MidPoint development of is full of interesting software problems – be it management of long-running tasks, integration of third-party workflow engine, devising a flexible authorization mechanism, creating a GUI that adapts to the customizable data model, or many others. However, the following one in particular reminded me of my happy student years at the faculty of mathematics and physics: computing the transitive closure of the organizational structure graph.

## What’s it about?

MidPoint cares about the organizational structure, or, better said – structures. A company can have a number of divisions, each of which could be split into departments. In public governance scenario, a country can be divided into regions, regions into counties, and in each county there can be cities and villages. Or, a university can have faculties; faculties can have departments, and within departments there can be any smaller organizational units, as dictated by local habits. Any person can then belong to one or more such units. Moreover, there can be structures laying over the above-mentioned ones. For example, there can be a set of projects, forming again a tree (or more trees). The structure of study programs at the university can also form such an overlaying structure.

We want to be able to point at any organization (it’s a midPoint term for anything that is part of the organizational structure) O in such a set of hierarchies and ask questions like “does user X belong to O or any of its suborganizations?” or “give me a list of users of age under 35, belonging to O or any of its suborganizations.”

It is easy to see that what we have here is a *directed acyclic graph*, also known as DAG. Let’s call it G. G consists of two sets: V and E. V is the set of vertices of this graph; these are organizations and persons. E is the set of edges. An edge e from vertex v_{1} to vertex v_{2} is in E if organization or user v_{1} “belongs to” organization v_{2 }(we would say that v_{2} is a parent of v_{1}). What we need is the *transitive closure* of this graph, i.e. a graph G^{*} = (V, E^{*}), which has the same set of vertices as V and contains an edge e from vertex v_{1 }to vertex v_{2} if and only if v_{2} is an ancestor (i.e. parent or grand-parent or grand-grand-…-parent) of v_{1}.

If we would have G^{*} available, then it would be very easy to answer questions posed above:

- Answering the question “does user X belong to O or any of its suborganizations?” would become a simple query to see if there is an edge from X to O in G
^{*}. - Answering the question “give me a list of users of age under 35, belonging to O or any of its suborganizations” would consist of getting all elements U such that there is an edge from U to O in G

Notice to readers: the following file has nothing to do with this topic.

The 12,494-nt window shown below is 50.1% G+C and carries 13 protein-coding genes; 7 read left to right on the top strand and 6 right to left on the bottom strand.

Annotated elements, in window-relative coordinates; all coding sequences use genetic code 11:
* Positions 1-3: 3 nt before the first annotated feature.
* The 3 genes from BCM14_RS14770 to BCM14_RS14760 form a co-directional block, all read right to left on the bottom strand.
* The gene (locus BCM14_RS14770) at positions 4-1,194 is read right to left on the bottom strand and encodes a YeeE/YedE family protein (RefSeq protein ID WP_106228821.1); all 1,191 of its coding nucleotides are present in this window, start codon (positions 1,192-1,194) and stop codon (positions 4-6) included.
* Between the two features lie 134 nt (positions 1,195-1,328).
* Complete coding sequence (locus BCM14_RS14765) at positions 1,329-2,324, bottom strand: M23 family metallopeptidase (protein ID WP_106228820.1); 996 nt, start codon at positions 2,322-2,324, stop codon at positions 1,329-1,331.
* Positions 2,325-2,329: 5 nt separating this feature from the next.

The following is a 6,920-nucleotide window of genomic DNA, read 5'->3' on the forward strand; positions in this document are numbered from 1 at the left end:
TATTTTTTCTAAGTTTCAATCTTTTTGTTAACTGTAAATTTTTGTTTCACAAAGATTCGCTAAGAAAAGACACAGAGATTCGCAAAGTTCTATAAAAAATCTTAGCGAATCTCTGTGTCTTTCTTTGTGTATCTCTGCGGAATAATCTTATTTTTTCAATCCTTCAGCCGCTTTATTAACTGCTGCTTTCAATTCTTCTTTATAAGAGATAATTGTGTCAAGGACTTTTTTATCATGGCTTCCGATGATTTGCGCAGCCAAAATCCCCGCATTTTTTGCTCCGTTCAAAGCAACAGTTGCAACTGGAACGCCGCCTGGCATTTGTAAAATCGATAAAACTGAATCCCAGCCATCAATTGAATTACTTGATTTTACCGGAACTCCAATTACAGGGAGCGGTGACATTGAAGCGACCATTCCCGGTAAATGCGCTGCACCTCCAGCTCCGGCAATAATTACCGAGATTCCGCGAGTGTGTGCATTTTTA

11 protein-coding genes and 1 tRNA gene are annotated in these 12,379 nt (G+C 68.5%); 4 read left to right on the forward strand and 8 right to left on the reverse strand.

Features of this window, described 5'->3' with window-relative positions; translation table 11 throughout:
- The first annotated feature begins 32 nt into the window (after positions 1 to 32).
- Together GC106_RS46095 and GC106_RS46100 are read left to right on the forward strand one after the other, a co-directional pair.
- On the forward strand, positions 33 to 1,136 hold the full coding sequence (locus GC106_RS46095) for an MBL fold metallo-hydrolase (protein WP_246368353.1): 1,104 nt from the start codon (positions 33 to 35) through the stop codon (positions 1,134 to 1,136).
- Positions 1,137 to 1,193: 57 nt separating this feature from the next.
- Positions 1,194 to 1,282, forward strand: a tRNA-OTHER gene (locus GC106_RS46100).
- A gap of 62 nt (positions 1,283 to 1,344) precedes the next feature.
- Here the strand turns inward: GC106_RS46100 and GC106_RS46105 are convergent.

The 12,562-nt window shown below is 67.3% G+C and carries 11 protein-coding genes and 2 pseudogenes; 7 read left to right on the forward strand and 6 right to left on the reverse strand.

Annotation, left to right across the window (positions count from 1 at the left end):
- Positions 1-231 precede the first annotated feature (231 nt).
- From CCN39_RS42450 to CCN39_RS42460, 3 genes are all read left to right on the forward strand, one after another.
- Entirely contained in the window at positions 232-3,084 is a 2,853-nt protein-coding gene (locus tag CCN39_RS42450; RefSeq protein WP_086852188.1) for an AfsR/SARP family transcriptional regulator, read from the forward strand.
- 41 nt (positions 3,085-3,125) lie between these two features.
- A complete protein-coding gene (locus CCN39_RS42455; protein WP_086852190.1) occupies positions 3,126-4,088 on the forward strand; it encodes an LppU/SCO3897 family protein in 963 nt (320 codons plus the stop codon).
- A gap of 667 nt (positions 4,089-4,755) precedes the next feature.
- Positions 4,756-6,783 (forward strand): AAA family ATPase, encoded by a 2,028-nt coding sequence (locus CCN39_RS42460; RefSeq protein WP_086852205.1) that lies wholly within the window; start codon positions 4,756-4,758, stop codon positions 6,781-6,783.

^{*}, U is a user, and U is of age under 35.

## But… how to compute the closure?

There are many nice algorithms for computing the transitive closure of a graph, for example the Floyd-Warshall algorithm. However, this algorithm (and many other ones) expects that the graph is fully stored in main memory. And, what is worse, the time needed for the computation is just too large for large graphs.

The more practical approach is to store a transitive closure alongside the original graph. When changing the graph, we would make a corresponding change in the closure. Our repository is implemented as a SQL database, so both original graph and its closure would be represented as database tables.

At first, we implemented an algorithm proposed by Dong et al [1]. Its main idea can be explained like this: when adding an edge v_{1} → v_{2} into G, add to G^{*} all edges x → y such that x → v_{1} and v_{2} → y are already in G^{*}. It’s obvious: if there is a path from x to v_{1} and a path from v_{2} to y, certainly there will exist a path from x to y, because v_{1} is now connected to v_{2}. And the other way around: any “new” path from x to y would comprise one “old” path from x to v_{1}, then “new” edge v_{1 }→ v_{2} and then some “old” path from v_{2} to y. This can be implemented as an SQL join, followed by some commands aimed to insert those rows to G^{*} that aren’t already there.

The removal of edge from G is a bit more complex: the algorithm computes a table SUSPECTS that contains all edges x → y such that there was a path from x to y going through edge being deleted (v_{1 }→ v_{2}). Then it computes a TRUSTY table containing all edges that are for certain untouched by the removal of the edge v_{1 }→ v_{2}. And finally, as authors have proven, new transitive closure contains all paths that are created by concatenation of up to three subpaths from the TRUSTY table.

Unfortunately, this “removal” side of the algorithm takes just too long time to execute. Much longer than is acceptable in midPoint.

## Is that the best we can do?

Certainly not. After slight googling I’ve found a very interesting article, referring to a chapter in the SQL patterns book by Vadim Tropashko [2]. Here comes the idea:

Each graph can be represented by an *adjacency matrix* A = (a_{ij}) where a_{ij} = 1 or 0, depending on whether there is an edge v_{i }→ v_{j} or not (i, j range from 1 to N, where N is the number of vertices). If we compute the following:

T = A + A^{2} + A^{3} + A^{4} + …

we will get a matrix T = (t_{ij}) containing information about the number of paths from any vertex v_{i} to any other vertex v_{j} in G! It is not so hard to see that:

- A = (a
_{ij}) contains the number of paths of length 1 (i.e. edges) from v_{i}to v_{j}. - A
^{2}= A*A = (a^{(2)}_{ij}) contains the number of paths of length 2 from v_{i}to v_{j}. It is so because a’_{ij}= a_{i1}*a_{1j}+ a_{i2}*a_{2j}+ a_{i3}*a_{3j}+ … + a_{iN}*a_{Nj}. So we take the number of paths of length 1 from v_{i}to v_{1}(it is 0 or 1 in this case, but that’s not important), multiply it by the number of paths of length 1 from v_{1}to v_{j}(again 0 or 1) and this is the number of paths of length 2 from v_{i}to v_{j}going through v_{1}. We do the same for v_{2}, …, v_{N}and then by adding these numbers together we get the number of all paths of length 2 from v_{i}to v_{j}i.e. a^{(2)}_{ij}. - In a similar way, A